Naked Harry photos: Palace won't pursue complaint
Prince Harry pumps his fist after Britain's Chris Hoy wins the gold medal for the men's keirin at the Velodrome during the London Olympic Games on Aug. 7. A few weeks later, the prince was embroiled in controversy over naked photos taken in Las Vegas. (Reuters)
Prince Harry's only sin in Sin City, apparently, was getting caught.
That's the conclusion reached by Sir Mike Jackson, the former head of the British Army and someone quite familiar with some of the over-the-top antics of military officers. His comments come on the heels of the Palace announcing their own conclusion to the 'naked Harry' episode in Las Vegas: They will not be making a complaint against London newspaper for publishing the offending photos.
Harry's naked Las Vegas romp in a game of strip billiards last month caused a sensation and plenty of controversy in the UK, and only calmed down when the prince took up his duties as an Apache helicopter pilot in Afghanistan and his sister-in-law Kate took over top spot in the headlines after taking off her top at a French chateau.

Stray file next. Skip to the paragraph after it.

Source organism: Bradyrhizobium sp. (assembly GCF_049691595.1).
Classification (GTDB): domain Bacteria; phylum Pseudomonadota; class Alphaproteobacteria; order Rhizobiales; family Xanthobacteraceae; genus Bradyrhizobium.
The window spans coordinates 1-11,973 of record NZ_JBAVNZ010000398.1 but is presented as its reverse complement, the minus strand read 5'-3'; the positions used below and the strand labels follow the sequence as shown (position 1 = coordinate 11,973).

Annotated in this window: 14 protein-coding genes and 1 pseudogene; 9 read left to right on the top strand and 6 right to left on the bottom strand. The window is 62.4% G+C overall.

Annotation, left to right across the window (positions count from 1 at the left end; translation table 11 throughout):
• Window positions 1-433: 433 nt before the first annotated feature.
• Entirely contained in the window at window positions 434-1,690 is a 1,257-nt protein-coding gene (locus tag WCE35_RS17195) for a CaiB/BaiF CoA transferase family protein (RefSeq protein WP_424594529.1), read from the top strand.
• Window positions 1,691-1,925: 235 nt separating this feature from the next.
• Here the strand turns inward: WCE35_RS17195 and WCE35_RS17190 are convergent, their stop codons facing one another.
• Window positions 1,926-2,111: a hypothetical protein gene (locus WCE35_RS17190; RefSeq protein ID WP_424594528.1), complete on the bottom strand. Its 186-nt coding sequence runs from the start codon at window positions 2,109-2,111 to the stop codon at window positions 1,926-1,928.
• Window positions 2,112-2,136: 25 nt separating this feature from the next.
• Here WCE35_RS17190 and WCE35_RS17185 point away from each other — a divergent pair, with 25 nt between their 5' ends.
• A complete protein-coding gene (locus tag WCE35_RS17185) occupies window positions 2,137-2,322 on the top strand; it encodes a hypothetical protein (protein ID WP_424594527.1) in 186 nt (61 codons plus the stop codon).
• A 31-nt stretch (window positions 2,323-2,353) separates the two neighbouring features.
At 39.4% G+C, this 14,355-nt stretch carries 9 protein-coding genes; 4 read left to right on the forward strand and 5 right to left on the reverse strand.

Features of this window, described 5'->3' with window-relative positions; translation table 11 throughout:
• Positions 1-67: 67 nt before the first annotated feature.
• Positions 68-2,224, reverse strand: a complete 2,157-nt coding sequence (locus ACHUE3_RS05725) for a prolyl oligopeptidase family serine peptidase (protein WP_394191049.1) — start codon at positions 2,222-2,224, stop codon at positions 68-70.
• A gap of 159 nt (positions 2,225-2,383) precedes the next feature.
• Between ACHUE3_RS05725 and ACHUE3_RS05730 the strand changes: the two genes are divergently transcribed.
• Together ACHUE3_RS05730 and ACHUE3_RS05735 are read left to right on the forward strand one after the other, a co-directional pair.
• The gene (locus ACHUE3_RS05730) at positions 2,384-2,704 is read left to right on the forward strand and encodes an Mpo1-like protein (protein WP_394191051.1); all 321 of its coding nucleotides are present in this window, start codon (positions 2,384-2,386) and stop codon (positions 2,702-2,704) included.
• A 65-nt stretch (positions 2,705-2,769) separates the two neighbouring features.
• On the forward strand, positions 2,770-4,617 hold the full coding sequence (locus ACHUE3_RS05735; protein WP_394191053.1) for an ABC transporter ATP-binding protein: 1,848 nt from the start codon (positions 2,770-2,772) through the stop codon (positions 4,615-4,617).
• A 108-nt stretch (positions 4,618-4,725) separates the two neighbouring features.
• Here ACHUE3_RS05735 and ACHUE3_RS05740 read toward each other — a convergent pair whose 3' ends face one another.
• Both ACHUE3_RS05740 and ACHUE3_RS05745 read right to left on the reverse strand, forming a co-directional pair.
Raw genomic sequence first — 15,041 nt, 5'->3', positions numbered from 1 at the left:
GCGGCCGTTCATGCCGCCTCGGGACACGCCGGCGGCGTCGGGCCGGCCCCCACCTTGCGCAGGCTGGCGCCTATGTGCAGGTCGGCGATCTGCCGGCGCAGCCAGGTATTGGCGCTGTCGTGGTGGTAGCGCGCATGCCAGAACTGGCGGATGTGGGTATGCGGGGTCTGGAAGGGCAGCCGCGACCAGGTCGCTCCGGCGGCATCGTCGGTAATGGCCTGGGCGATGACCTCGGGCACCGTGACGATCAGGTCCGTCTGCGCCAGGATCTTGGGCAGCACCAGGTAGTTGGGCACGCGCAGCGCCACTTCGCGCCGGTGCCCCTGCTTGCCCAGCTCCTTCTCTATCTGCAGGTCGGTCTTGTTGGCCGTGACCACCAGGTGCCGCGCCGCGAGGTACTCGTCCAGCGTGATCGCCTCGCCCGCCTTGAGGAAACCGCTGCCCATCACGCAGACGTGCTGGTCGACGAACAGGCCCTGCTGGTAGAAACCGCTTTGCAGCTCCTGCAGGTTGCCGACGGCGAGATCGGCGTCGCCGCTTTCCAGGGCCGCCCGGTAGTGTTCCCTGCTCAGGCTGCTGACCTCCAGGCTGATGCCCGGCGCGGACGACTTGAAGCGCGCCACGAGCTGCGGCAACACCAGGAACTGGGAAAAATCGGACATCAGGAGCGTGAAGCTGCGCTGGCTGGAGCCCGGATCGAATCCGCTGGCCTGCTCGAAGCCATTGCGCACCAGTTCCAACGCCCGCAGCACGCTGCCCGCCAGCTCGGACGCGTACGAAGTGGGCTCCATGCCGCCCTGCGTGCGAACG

Jackson, speaking after a dinner in Cambridge this week, gave Prince Harry a wide berth when judging the actions of the 28-year-old army captain in Vegas, which turned into one wild blowout before being shipped to the war zone. The mistake was letting some of the party get caught on camera.
"All young officers are probably saying 'there but for the grace of God go I' and even some older officers are remembering perhaps the odd moment in their youth when they were being not as wise perhaps as they might have been," said Jackson, 68, who was appointed Chief of General Staff in 2003.
"No. I have no difficulty with it. One does remember the 11th commandment: Thou shalt not get caught."
While photos of naked Harry circulated widely on the web immediately after popped up on TMZ, the British press keep a hands-off policy as the Palace warned that it was an invasion of privacy. That turned into a freedom-of-the-press debate, in turn leading to the Sun tabloid in London thumbing their nose at the warnings and printing the photos.
The paper's action drew plenty of criticism, but the Palace has now decided it will not be making a making a complaint to the Press Complaints Commission.
''Having considered the matter now for a number of weeks, we have decided not to pursue a complaint with the PCC on behalf of Prince Harry in respect of the photos of the Prince taken in Las Vegas," said a St. James's Palace spokesman.
''We remain of the opinion that a hotel room is a private space where its occupants would have a reasonable expectation of privacy.
''Prince Harry is currently focused entirely on his deployment in Afghanistan, so to pursue a complaint relating to his private life would not be appropriate at this time and would prove to be a distraction"The Sun claimed that it was "a clear public interest" to publish the photos " in order for the debate around them to be fully informed."